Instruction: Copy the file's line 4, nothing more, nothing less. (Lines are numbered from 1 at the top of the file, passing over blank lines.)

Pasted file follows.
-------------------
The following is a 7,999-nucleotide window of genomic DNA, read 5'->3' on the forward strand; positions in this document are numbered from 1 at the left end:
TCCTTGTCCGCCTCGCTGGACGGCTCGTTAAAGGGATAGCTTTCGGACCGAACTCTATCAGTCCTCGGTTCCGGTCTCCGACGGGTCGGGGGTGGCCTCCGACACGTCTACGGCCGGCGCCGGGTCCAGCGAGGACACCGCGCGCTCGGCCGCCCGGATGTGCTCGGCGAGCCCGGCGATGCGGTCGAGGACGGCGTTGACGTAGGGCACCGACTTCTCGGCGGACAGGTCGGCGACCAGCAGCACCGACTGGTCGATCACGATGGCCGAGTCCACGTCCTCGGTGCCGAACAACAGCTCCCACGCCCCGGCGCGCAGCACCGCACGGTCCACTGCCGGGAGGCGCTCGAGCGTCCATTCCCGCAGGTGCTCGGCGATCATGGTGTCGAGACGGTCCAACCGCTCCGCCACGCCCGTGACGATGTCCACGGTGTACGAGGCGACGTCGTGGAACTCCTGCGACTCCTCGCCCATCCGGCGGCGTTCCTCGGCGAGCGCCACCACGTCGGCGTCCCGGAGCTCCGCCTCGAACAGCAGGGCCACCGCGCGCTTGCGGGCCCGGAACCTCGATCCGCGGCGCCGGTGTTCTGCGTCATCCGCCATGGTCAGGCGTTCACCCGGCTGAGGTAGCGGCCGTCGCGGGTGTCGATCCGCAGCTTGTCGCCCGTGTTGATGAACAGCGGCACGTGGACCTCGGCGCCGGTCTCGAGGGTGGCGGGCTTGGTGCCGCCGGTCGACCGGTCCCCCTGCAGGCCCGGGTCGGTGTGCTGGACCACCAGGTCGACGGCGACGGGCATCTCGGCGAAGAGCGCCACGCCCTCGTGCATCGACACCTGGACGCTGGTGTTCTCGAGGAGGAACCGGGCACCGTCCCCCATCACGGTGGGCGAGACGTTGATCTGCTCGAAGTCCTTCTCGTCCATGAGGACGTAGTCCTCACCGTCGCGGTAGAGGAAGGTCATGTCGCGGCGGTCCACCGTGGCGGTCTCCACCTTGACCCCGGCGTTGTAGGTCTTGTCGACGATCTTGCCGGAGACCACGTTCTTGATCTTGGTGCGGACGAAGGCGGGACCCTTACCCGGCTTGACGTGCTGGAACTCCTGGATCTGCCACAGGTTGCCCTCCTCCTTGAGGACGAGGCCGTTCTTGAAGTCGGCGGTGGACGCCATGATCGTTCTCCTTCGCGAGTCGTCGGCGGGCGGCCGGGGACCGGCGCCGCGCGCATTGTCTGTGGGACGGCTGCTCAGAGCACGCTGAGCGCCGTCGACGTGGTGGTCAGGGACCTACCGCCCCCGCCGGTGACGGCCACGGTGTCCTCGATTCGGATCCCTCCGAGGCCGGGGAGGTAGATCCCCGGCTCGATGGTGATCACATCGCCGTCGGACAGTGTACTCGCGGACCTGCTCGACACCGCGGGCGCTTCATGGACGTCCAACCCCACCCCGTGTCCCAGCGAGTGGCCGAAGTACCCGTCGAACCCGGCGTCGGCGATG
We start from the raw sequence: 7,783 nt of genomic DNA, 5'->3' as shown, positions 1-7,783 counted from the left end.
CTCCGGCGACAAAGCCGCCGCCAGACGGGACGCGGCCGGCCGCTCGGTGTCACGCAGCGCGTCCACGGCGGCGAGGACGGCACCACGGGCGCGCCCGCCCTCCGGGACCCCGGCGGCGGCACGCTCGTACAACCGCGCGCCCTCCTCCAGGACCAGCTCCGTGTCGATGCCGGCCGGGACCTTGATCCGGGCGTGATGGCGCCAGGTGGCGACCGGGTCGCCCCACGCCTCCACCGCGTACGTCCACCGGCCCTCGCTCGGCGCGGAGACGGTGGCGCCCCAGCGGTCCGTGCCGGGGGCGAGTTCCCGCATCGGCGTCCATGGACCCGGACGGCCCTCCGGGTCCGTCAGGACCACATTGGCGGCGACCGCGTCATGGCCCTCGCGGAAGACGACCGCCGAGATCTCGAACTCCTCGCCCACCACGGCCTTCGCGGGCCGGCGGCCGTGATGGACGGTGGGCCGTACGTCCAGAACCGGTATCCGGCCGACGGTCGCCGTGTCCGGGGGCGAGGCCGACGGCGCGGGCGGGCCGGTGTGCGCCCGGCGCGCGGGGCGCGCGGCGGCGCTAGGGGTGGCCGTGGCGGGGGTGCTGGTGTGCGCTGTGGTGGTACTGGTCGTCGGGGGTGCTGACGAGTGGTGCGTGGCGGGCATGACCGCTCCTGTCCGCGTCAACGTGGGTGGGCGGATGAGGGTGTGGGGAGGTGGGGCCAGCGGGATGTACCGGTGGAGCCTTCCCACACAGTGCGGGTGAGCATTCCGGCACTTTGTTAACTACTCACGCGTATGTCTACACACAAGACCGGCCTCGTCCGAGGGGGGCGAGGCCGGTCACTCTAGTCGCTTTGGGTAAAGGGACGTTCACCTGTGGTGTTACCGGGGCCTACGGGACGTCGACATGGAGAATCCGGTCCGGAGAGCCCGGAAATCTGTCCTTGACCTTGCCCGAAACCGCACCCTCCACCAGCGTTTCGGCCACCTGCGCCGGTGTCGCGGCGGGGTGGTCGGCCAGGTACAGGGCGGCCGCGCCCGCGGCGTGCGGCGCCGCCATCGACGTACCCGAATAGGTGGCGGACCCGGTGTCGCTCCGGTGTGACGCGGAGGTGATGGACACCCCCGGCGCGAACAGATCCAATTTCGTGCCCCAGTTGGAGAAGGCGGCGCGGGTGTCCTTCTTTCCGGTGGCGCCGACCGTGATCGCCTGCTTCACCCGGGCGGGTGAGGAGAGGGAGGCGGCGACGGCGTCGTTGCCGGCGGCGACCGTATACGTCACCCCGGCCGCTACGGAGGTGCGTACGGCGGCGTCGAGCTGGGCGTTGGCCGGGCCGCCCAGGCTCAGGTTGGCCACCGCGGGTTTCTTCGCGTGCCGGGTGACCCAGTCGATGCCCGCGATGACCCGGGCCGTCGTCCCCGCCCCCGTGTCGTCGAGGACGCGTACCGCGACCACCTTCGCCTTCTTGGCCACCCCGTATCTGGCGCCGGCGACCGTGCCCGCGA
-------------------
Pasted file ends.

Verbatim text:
CTCCGGCGACAAAGCCGCCGCCAGACGGGACGCGGCCGGCCGCTCGGTGTCACGCAGCGCGTCCACGGCGGCGAGGACGGCACCACGGGCGCGCCCGCCCTCCGGGACCCCGGCGGCGGCACGCTCGTACAACCGCGCGCCCTCCTCCAGGACCAGCTCCGTGTCGATGCCGGCCGGGACCTTGATCCGGGCGTGATGGCGCCAGGTGGCGACCGGGTCGCCCCACGCCTCCACCGCGTACGTCCACCGGCCCTCGCTCGGCGCGGAGACGGTGGCGCCCCAGCGGTCCGTGCCGGGGGCGAGTTCCCGCATCGGCGTCCATGGACCCGGACGGCCCTCCGGGTCCGTCAGGACCACATTGGCGGCGACCGCGTCATGGCCCTCGCGGAAGACGACCGCCGAGATCTCGAACTCCTCGCCCACCACGGCCTTCGCGGGCCGGCGGCCGTGATGGACGGTGGGCCGTACGTCCAGAACCGGTATCCGGCCGACGGTCGCCGTGTCCGGGGGCGAGGCCGACGGCGCGGGCGGGCCGGTGTGCGCCCGGCGCGCGGGGCGCGCGGCGGCGCTAGGGGTGGCCGTGGCGGGGGTGCTGGTGTGCGCTGTGGTGGTACTGGTCGTCGGGGGTGCTGACGAGTGGTGCGTGGCGGGCATGACCGCTCCTGTCCGCGTCAACGTGGGTGGGCGGATGAGGGTGTGGGGAGGTGGGGCCAGCGGGATGTACCGGTGGAGCCTTCCCACACAGTGCGGGTGAGCATTCCGGCACTTTGTTAACTACTCACGCGTATGTCTACACACAAGACCGGCCTCGTCCGAGGGGGGCGAGGCCGGTCACTCTAGTCGCTTTGGGTAAAGGGACGTTCACCTGTGGTGTTACCGGGGCCTACGGGACGTCGACATGGAGAATCCGGTCCGGAGAGCCCGGAAATCTGTCCTTGACCTTGCCCGAAACCGCACCCTCCACCAGCGTTTCGGCCACCTGCGCCGGTGTCGCGGCGGGGTGGTCGGCCAGGTACAGGGCGGCCGCGCCCGCGGCGTGCGGCGCCGCCATCGACGTACCCGAATAGGTGGCGGACCCGGTGTCGCTCCGGTGTGACGCGGAGGTGATGGACACCCCCGGCGCGAACAGATCCAATTTCGTGCCCCAGTTGGAGAAGGCGGCGCGGGTGTCCTTCTTTCCGGTGGCGCCGACCGTGATCGCCTGCTTCACCCGGGCGGGTGAGGAGAGGGAGGCGGCGACGGCGTCGTTGCCGGCGGCGACCGTATACGTCACCCCGGCCGCTACGGAGGTGCGTACGGCGGCGTCGAGCTGGGCGTTGGCCGGGCCGCCCAGGCTCAGGTTGGCCACCGCGGGTTTCTTCGCGTGCCGGGTGACCCAGTCGATGCCCGCGATGACCCGGGCCGTCGTCCCCGCCCCCGTGTCGTCGAGGACGCGTACCGCGACCACCTTCGCCTTCTTGGCCACCCCGTATCTGGCGCCGGCGACCGTGCCCGCGA